But the chain-smoking Mr. Ohlmeyer, who was the president of NBC West Coast, had a fractious relationship with Warren Littlefield, the president of NBC Entertainment, whose power was clipped when Mr. Ohlmeyer arrived. In Mr. Littlefield’s book, “Top of the Rock: Inside the Rise and Fall of Must See TV” (2012), written with T.R. Pearson, he said he viewed Mr. Ohlmeyer’s arrival as a vote of “severely limited confidence in me.”
Mr. Ohlmeyer kept Mr. Littlefield as his deputy but their personalities were vastly different — Mr. Ohlmeyer was blunt and autocratic, Mr. Littlefield was quieter and more collegial — as were their opinions on the development of hits like “ER” and “Friends.”
In Mr. Littlefield’s book, Jack Welch, the chairman of General Electric, which owned NBC then, made clear which executive he valued more. “The thinking was that Warren was a dry hole,” he said. “Ohlmeyer’s personality and charisma made us a bigger force in Hollywood in our view.”
Mr. Littlefield also described how, by 1996, Mr. Ohlmeyer’s drinking had become a liability in the office and at off-site events. He said he asked Mr. Wright to encourage Mr. Ohlmeyer to get help. “Don was clearly sick and needed our help and support,” he said.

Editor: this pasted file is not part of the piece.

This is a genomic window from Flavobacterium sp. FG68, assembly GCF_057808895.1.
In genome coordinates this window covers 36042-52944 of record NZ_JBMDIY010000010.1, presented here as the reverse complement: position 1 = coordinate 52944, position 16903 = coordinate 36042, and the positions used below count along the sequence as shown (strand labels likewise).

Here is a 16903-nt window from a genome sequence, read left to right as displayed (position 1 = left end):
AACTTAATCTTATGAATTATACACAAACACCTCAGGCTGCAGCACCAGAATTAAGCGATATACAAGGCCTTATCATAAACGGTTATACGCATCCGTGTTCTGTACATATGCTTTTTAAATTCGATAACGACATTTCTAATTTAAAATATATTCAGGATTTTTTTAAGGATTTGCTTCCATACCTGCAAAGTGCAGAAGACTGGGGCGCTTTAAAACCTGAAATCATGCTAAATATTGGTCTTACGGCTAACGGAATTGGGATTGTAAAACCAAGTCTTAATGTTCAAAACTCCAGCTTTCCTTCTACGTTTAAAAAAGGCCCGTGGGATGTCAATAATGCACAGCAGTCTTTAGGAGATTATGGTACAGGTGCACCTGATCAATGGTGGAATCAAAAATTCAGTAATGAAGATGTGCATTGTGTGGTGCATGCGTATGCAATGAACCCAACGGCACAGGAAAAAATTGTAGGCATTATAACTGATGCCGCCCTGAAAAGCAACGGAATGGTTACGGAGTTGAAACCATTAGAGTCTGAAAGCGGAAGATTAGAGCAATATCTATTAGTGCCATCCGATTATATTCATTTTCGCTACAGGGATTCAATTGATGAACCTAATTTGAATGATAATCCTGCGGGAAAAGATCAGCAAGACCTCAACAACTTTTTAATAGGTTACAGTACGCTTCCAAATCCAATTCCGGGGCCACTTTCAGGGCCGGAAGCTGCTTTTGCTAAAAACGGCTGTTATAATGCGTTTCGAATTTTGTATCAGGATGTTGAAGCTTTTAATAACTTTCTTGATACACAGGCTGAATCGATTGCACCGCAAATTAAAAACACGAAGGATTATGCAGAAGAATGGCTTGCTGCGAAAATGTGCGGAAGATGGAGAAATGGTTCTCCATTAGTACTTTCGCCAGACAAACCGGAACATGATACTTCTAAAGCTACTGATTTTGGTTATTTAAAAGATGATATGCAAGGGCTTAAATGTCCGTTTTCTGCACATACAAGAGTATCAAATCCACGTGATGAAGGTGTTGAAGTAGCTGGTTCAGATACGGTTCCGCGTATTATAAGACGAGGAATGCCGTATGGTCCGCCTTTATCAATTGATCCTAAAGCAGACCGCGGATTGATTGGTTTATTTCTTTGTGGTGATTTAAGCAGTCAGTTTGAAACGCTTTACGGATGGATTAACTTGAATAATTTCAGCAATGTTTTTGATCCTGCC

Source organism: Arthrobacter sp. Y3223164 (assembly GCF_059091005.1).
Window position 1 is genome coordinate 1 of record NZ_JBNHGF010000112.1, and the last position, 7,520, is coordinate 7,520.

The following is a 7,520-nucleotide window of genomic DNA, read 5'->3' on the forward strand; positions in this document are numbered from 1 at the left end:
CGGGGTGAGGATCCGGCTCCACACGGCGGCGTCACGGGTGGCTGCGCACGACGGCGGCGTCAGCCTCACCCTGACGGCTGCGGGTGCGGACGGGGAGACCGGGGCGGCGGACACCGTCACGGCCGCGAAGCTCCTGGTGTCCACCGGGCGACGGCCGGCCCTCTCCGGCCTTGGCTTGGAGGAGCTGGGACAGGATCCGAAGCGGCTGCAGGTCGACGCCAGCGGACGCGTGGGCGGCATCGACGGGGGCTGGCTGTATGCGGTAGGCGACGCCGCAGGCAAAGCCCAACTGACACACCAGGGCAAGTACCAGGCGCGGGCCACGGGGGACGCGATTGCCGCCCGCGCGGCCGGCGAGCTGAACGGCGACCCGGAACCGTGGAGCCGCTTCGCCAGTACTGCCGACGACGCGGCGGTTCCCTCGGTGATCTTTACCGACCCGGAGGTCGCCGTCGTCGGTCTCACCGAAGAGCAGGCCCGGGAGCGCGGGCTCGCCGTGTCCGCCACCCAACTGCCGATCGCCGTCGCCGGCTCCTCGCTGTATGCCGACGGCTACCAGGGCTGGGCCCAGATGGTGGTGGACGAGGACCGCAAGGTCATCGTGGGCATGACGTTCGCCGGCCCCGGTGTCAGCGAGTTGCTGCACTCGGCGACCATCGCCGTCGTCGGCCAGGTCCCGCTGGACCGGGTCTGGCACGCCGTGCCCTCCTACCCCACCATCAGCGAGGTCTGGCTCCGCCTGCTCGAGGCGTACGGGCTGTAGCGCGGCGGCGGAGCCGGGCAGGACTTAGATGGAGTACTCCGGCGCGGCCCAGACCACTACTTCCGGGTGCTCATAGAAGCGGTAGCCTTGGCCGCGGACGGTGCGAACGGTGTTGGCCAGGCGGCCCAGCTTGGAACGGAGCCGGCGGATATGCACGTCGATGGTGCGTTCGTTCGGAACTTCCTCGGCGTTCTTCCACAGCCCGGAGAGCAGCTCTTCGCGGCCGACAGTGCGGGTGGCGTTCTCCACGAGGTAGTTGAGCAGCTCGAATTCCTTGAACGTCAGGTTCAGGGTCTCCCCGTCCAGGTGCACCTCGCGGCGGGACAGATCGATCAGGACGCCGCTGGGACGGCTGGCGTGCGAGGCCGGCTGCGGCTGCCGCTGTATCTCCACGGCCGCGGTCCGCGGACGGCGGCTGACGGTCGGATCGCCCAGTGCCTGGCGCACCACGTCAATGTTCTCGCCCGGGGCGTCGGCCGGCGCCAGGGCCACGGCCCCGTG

Mr. Ohlmeyer subsequently entered the Betty Ford Center for a month of alcohol rehabilitation, then returned to NBC.
In 1998, Mr. Ohlmeyer feuded with Norm Macdonald, the sardonic comedian and anchor of the “Weekend Update” news segment on NBC’s “Saturday Night Live.” Mr. Ohlmeyer called it increasingly unfunny and ordered Lorne Michaels, the executive producer of the late-night series, to remove Mr. Macdonald from the segment immediately.
Mr. Macdonald cast his exile as an overreaction by Mr. Ohlmeyer to his “Weekend Update” jokes about O. J. Simpson, who was a close friend of Mr. Ohlmeyer’s. During Mr. Simpson’s arrest and trial for the murders of his wife, Nicole Brown Simpson, and Ron Goldman, Mr. Ohlmeyer stood by him, insisting that he would never abandon a friend in peril. Mr. Ohlmeyer said he had never told anyone to lay off Mr. Simpson, whether at “S.N.L.” or “The Tonight Show.”
Several months later, Mr. Ohlmeyer rejected an existing plan by NBC to carry commercials for “Dirty Work,” a film with Mr. Macdonald.
When Mr. Ohlmeyer stepped down in 1999, he told The Los Angeles Times: “There’s two reasons to do this job. One…